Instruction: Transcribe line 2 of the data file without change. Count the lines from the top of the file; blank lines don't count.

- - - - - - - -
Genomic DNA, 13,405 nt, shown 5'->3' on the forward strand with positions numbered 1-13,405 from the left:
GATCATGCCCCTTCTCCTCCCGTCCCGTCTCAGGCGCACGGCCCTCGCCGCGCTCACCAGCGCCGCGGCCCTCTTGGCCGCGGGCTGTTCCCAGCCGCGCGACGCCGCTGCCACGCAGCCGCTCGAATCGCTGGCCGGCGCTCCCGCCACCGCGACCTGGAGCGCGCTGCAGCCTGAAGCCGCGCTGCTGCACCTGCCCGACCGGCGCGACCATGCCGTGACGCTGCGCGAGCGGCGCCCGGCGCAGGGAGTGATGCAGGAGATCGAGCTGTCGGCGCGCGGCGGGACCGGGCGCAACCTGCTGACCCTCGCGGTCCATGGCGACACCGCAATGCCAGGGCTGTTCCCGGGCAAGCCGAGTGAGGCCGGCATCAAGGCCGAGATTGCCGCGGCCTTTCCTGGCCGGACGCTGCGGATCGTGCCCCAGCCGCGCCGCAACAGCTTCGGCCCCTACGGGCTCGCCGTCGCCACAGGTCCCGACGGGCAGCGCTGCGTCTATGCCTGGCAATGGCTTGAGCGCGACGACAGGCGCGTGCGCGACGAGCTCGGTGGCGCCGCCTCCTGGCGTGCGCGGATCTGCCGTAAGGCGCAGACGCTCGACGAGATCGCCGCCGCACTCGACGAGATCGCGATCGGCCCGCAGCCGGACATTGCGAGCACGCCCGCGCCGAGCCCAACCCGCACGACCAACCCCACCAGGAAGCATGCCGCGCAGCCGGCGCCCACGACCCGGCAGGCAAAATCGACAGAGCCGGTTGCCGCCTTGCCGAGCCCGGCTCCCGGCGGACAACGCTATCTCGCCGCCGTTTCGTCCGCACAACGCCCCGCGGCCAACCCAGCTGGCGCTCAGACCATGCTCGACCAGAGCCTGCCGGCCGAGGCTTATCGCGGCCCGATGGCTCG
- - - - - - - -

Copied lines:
GATCATGCCCCTTCTCCTCCCGTCCCGTCTCAGGCGCACGGCCCTCGCCGCGCTCACCAGCGCCGCGGCCCTCTTGGCCGCGGGCTGTTCCCAGCCGCGCGACGCCGCTGCCACGCAGCCGCTCGAATCGCTGGCCGGCGCTCCCGCCACCGCGACCTGGAGCGCGCTGCAGCCTGAAGCCGCGCTGCTGCACCTGCCCGACCGGCGCGACCATGCCGTGACGCTGCGCGAGCGGCGCCCGGCGCAGGGAGTGATGCAGGAGATCGAGCTGTCGGCGCGCGGCGGGACCGGGCGCAACCTGCTGACCCTCGCGGTCCATGGCGACACCGCAATGCCAGGGCTGTTCCCGGGCAAGCCGAGTGAGGCCGGCATCAAGGCCGAGATTGCCGCGGCCTTTCCTGGCCGGACGCTGCGGATCGTGCCCCAGCCGCGCCGCAACAGCTTCGGCCCCTACGGGCTCGCCGTCGCCACAGGTCCCGACGGGCAGCGCTGCGTCTATGCCTGGCAATGGCTTGAGCGCGACGACAGGCGCGTGCGCGACGAGCTCGGTGGCGCCGCCTCCTGGCGTGCGCGGATCTGCCGTAAGGCGCAGACGCTCGACGAGATCGCCGCCGCACTCGACGAGATCGCGATCGGCCCGCAGCCGGACATTGCGAGCACGCCCGCGCCGAGCCCAACCCGCACGACCAACCCCACCAGGAAGCATGCCGCGCAGCCGGCGCCCACGACCCGGCAGGCAAAATCGACAGAGCCGGTTGCCGCCTTGCCGAGCCCGGCTCCCGGCGGACAACGCTATCTCGCCGCCGTTTCGTCCGCACAACGCCCCGCGGCCAACCCAGCTGGCGCTCAGACCATGCTCGACCAGAGCCTGCCGGCCGAGGCTTATCGCGGCCCGATGGCTCG